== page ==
Bruins top Maple Leafs to end four-game winless streak

Brad Marchand (63) celebrates the first of his two third-period goals in the Bruins’ 4-2 win.
Brad Marchand (63) celebrates the first of his two third-period goals in the Bruins’ 4-2 win.Bruce bennett/Getty Images

TORONTO — Brad Marchand put up 100 points last season for the first time in his career. The Li’l Ball o’ Hate looks like he’ll reach the century club again this season, but this time perhaps right around the February trade deadline.

The LBo’H is hot.

Marchand scored twice in a span of less than five minutes early in the third period, both times to snap a tie, and paced the Bruins to a 4-2 win over the Leafs on Friday night at Scotiabank Arena.

The two goals, increasing his point total this season to 13-19—32, pushed Marchand into sole possession of the team’s scoring lead, one point ahead of linemate David Pastrnak, and put him on pace for 138 point this season, now less than a quarter of the way into the 82-game season.


“I’m not really thinking about it, to be honest,” said Marchand. “When you start getting caught up in stats, it starts to go downhill. I think the biggest thing with our group is we try to go game to game, focus more on the process and play consistently well every night. We have a good team, so we expect to and produce all across the board.”

The victory, backed by Tuukka Rask (8-2-2/29 saves) in the Boston net, ended the Bruins season-worst winless streak at 0-2-2. They’re back in action Saturday night at the Garden against the Capitals (losers to Montreal).

Marchand snapped a 1-1 deadlock only 11 seconds into the third, carrying the puck to the net off the opening faceoff and then potting a rebound after Leafs tender Frederik Andersen made the initial doorstep save.

The Leafs rallied back for a second time on the night when a series of defensive miscues by the Bruins left Kasperi Kapanen unattended in front, parked at the lower edge of the left wing circle, to knock home his sixth of the season. John Tavares laced a pass through the slot toward the left post, after Boston backliners Zdeno Chara and Charlie McAvoy botched coverage.


Marchand put Boston back up at 5:08 on another deposit of his own rebound. Collecting Charlie Coyle’s feed from the left side, Marchand snaked through the middle and again was turned back at short range by Andersen. But the tenacious left winger picked up his spare change and made the quick lift through Andersen for the game-winner.

“I think it’s a game we get up for,” said Marchand. “A lot of history between these two teams, especially the last few years. It adds to the games. We know when we come in here we have to skate, have to compete — those guys can all fly, and they are all talented.”

It was the fourth time this season that Marchand finished with a pair of goals. He now trails Pastrnak, who has scored only once over the last four games, by only three goals for the team lead.

Zdeno Charo connected for an empty-net goal with 1:33 remaining in regulation to ice the 4-2 win.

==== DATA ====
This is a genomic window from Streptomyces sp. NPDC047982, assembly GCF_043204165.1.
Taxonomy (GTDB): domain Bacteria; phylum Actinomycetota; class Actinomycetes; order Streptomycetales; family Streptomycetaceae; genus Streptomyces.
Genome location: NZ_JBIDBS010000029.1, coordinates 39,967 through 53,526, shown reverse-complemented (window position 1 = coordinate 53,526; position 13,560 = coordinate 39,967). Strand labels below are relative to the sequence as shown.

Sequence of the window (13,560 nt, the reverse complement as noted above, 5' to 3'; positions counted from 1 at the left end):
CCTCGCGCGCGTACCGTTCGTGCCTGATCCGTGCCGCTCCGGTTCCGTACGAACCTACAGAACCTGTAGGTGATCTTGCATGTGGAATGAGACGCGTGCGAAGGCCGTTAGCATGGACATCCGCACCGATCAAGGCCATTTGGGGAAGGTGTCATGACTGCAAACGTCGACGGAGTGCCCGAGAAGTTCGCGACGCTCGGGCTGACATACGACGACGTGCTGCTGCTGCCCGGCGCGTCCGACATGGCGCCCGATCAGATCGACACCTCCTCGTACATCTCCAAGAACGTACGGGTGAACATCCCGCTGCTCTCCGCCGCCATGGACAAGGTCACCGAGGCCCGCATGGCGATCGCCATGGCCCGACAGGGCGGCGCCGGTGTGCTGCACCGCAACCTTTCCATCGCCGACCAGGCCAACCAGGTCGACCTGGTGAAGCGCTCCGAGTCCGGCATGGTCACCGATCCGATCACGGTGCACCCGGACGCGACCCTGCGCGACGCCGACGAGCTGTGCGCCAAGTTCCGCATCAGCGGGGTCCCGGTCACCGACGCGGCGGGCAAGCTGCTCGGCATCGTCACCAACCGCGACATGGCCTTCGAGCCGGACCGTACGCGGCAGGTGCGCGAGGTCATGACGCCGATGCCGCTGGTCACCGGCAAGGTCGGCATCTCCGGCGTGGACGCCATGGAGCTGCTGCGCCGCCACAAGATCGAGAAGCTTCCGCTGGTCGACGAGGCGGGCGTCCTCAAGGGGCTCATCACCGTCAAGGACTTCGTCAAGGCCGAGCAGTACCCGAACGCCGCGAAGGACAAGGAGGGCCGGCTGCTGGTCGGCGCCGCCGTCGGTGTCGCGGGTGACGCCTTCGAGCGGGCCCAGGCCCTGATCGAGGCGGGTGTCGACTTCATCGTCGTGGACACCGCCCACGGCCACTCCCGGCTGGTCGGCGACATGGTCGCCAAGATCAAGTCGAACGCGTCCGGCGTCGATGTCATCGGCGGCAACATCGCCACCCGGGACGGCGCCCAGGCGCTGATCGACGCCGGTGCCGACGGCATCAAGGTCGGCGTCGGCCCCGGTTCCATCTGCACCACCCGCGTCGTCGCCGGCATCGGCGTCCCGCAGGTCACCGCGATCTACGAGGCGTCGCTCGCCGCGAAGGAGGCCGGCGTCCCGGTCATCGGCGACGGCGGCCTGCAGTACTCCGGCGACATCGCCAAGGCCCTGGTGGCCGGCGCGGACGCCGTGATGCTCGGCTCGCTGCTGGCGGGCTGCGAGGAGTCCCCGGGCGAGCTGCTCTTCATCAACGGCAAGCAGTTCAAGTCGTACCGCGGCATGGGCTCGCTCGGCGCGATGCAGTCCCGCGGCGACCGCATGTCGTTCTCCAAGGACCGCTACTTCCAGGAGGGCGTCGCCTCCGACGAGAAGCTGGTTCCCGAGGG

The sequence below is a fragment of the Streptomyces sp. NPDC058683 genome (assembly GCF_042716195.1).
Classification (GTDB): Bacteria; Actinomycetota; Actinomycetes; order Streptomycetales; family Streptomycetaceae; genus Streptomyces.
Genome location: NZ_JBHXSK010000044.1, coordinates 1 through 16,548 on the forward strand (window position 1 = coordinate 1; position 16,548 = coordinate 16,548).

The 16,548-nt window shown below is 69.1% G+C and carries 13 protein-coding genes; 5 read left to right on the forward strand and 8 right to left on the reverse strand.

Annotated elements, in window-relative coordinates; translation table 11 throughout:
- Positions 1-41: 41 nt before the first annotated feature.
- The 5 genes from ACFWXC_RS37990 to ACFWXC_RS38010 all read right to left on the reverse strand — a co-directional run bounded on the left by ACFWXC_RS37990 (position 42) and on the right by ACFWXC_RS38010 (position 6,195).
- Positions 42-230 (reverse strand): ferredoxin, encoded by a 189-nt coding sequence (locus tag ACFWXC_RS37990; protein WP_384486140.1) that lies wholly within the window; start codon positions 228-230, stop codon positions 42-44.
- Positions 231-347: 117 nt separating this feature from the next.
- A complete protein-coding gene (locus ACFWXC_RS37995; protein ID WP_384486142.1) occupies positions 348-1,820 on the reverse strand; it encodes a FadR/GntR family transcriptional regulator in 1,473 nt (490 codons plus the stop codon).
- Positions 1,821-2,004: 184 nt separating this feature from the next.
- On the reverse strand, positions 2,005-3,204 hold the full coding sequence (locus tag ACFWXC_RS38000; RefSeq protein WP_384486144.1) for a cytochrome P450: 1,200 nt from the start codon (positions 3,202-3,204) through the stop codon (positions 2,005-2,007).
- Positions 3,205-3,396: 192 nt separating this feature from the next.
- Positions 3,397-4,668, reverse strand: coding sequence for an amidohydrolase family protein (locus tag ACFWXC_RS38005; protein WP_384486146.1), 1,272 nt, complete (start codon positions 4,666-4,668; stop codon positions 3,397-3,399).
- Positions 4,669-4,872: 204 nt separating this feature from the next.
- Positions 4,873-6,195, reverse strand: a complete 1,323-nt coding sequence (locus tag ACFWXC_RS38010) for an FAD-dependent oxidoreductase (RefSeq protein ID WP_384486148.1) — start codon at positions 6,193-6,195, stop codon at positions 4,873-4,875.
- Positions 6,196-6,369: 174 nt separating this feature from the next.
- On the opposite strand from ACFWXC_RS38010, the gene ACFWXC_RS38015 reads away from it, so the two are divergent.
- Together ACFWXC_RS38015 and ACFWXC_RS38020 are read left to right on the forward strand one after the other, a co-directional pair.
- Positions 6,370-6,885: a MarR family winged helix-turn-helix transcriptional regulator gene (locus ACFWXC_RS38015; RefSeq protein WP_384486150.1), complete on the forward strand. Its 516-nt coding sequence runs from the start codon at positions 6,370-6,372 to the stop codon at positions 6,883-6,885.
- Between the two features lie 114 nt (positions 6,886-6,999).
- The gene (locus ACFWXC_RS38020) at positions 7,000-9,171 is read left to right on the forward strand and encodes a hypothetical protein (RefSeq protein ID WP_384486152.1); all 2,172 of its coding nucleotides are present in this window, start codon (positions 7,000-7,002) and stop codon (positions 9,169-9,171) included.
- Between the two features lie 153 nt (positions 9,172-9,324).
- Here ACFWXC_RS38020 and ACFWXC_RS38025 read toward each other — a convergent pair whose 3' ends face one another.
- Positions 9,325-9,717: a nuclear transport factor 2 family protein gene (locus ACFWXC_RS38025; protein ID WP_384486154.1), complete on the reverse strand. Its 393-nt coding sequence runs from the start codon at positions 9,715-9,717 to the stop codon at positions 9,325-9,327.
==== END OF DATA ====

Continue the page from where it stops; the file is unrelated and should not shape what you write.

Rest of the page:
The Leafs, who will be on the road for 11 of their next 13 games, erased Boston’s 1-0 lead with 9:20 gone in the second on an Auston Matthews tip from the slot. Jake Muzzin one-timed a knuckling shot from above the left-wing circle and Matthews, fronted by Matt Grzelcyk and Brandon Carlo, knocked it home with a waist-high tip that sent the puck through Rask’s five hole.


Coyle snapped home his first goal this month with 6:12 left in the first, the 14th time this season the Bruins opened the scoring. Coyle snapped home a 10-footer from the low inner edge of the right-wing circle after Grzelcyk circled behind and centered out from the goal line, at the right of the net.

Coyle, moved up to David Krejci’s right wing because of Boston’s recent rash of injuries, had not scored since Oct. 29. Coach Bruce Cassidy has wanted the ex-BU forward to develop a more shoot-first approach. No doubt he thought shoot first on the smooth feed by Grzelcyk.

“We know his best fit is as a third-line center,” said Cassidy. “But we don’t know how his fit is as [Krejci’s] right wing. We didn’t see a lot of it last year. We haven’t seen a lot of it this year. But he’s done well up there. He’s going to give us something to think about if he‘s going to to continue to play like that. A good problem to have.”

Rask placed himself No. 1 on the blame list Tuesday when the Panthers tuned him up for four goals in the third period, erasing a 4-0 Boston lead and ultimately leading to a shootout loss. He was sharp here, beaten on the tip by Matthews and then victimized by bad D zone coverage on the Kapanen strike.


“From our perspective, unlucky,” said Cassidy, focusing on the Matthews tip for the 1-1 tie. “From there’s, it’s a good hand-eye coordination play. The other goal, we broke down and they made a play — I don’t fault him on either goal. Rebound control was good and I thought he kept the front of his net clean, for the most part.”

Tuukka Rask denies the Maple Leafs’ Nic Petan for one of his 29 saves.
Tuukka Rask denies the Maple Leafs’ Nic Petan for one of his 29 saves.Bruce Bennett/Getty Images

Pastrnak picked up another minor penalty (interference) in the first, leaving him with 16 PIMs through 19 games, less than one-quarter of the way through the season. It’s well ahead of Pasta’s typical pace. In the last three years, he’s averaged 34 PIMs.

With Torey Krug sidelined at least through Saturday’s visit by the Caps, Cassidy has made Grzelcyk the lone point man on Boston’s No. 1 PP unit. The No. 2 unit goes with the more conventional approach of two point men, jobs filled by Charlie McAvoy and Urho Vaakanainen. The Bruins finished 0-for-2 on the PP and have gone 1 for 6 over the last three games.

Kevin Paul Dupont can be reached at kevin.dupont@globe.com. Follow him on Twitter @GlobeKPD.